Dangerous Compassions

the ideal woman

the ideal woman

Hola!  I’d like to tell you a story about a keychain depicting the ideal woman.  Gender power violence is something we’re asked to swallow every day.


When I was a kid in high school, there was a boy in my journalism class.  He was white, rich, conservative, in AP classes, and considered very smart.  Kinda opposite of me.

“Look,” he said in journalism class one day.  He had a keychain: The Ideal Woman.  It said The Ideal Woman and had a picture of a creature who was all breasts and vulva.  He showed me the keychain to disturb me.

Well, it’s been almost 30 years, and I’m still disturbed.  With no head, no mouth to speak with, and no legs to run away.  It’s true.  Like many dudes, he was not interested in engaging a whole person sexually.  To him, we were parts for his own pleasure.


I’m sorry, any woman who encountered him with love in her heart, willing to give.  Hopefully the beginning-charm would not dupe caring women.  Hopefully he grew up and learned a lot about people, gender, power, and relationships in a way that’s helpful to the world.  My wish is that he became caring, learned that love is fun, and realized he’s on earth to give as much as to take.

But many boys don’t grow up and learn to love.   It’s actually not necessary, right?  That’s the problem–men can get by not knowing how to love for their whole lives.  We’ve created a culture where that’s possible.  Deception is everywhere, so violence is the norm.  I see it all over the place, an emergency.

But it’s hard to call 911 for that.  I would say, “Please help–there’s an emergency.  My culture is dysfunctional, with gender power problems, and emotional skills are nil.  Send help, quick!”

What would that help even look like?  There are marriage counselors, peer counselors, and regular therapists, who can help people navigate relationships.  But mostly they don’t seem radical.  For a long time I’ve found therapy potentially helpful, but sometimes it reinforces the status quo.

The dispatcher could send a painter who painted pictures of love, like Mary Cassatt.  Or the dispatcher could send a musician who sings songs of love.  But these ways of learning don’t seem to solve the problem.

mental health

Emotional crises turn into mental health crises.  Once emotions are strong enough to interfere with someone’s ability to work 40 hours a week and act like a regular person, they get diagnosed mentally ill.  Once something is an illness, medication is the norm.

So they start the longass process of tinkering with themselves, becoming a living social / chemistry experiment of drugs, moods, insurance companies, pharmacies, side effects, dosages, compliance, and losing agency.  I know too much about this, as someone who’s been diagnosed with multiple psychiatric “illnesses” and considered non-compliant for speaking up too much.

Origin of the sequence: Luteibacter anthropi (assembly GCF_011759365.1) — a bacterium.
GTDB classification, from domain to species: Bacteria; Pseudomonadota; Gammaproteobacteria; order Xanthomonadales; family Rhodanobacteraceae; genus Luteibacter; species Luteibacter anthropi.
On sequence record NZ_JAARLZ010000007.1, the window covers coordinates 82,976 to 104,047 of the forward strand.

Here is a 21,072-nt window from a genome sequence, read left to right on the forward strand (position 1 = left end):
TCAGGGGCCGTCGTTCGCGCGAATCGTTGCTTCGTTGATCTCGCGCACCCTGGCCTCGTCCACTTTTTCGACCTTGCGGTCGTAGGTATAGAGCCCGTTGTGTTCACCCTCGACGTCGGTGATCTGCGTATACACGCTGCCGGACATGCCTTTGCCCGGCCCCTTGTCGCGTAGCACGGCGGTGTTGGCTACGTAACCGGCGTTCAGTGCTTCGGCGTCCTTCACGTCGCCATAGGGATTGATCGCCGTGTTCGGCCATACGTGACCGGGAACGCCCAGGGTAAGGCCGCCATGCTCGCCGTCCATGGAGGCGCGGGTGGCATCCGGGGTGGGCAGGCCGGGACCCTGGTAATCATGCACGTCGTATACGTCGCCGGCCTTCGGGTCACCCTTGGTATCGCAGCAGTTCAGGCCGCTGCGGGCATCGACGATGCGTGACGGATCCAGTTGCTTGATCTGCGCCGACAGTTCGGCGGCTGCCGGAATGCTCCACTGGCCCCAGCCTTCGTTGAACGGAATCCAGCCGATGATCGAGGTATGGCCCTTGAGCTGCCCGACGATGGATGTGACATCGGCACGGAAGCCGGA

Putting someone in a locked ward or psych hospital where they will lose their freedom is the main way our culture handles people who have emotional crisis.  Even when the responses are totally legit, considering the harm we’ve endured.


When I received a ton of violence as a child and young person, then reacted in a reasonable, normal way, I was considered a problem.  I was diagnosed bipolar 1 with psychotic features and heavily sedated.

Nope, I wasn’t thanked for pointing out the failures of culture, brought out into the light, given affection and support, validated, and honored as a brilliant visionary.  I was told to shut up and take my medicine, in as many words.

That whole experience of “getting help” was one more thing to feel shame about, one more reason to hide out.  Now I was not only scared of people, from a lifetime of being mostly violenced.  But I was also bad and wrong, reliant on pills to sedate myself into being palatable for a dysfunctional culture.

the ideal woman

Wow, how did I get from my classmate’s misogynist The Ideal Woman keychain to why I need radical mental health?  I guess because it’s such a good example.

This was one small three-minute interaction in 1994, but it’s still bothering me.  My memory is too good, and my feelings are too big.  It was not a crime, for this classmate to show me the keychain.  If he had continued and escalated it, I guess that could be called sexual harassment.

But mostly, that was normal life.  Normal life is filled with this type of violence.  We’re expected to react in a mild or neutral way, when we’re told we would be the ideal woman without a head, legs, arms, power, voice, or volition.  We’re supposed to experience violence like this, take it quietly and with good humor, and go about our lives.

Of all the horrible ways I’ve been violenced by men who are considered smart and valuable in my society, this is a tiny sliver of near-nothing.  A drop in the bucket.  The harms accumulate.


I’m sorry that these things have certainly been done to you also, dear reader.  I hope you could feel your feelings right then, and move it through.  Back when I was a kid, I was not at liberty to feel my feelings.  I was trapped in situations where what I actually needed was irrelevant.  So a lot got stuck.

And I have a memory problem–I remember too much.  The pains lodge in me and make trouble-mischief.

But I dance, ride trike, walk, do yoga, make noise, emote, and tell the truth now.  So we’re making progress.  Thank you for witnessing me as I change.

Psychiatrists have turned me into this ideal woman over and over again, taking away my power, volition, and voice.  Culture says this is what’s best for me and everyone.  Can we please make a functional culture now?

By Laura-Marie

Good at listening to the noise until it makes sense.

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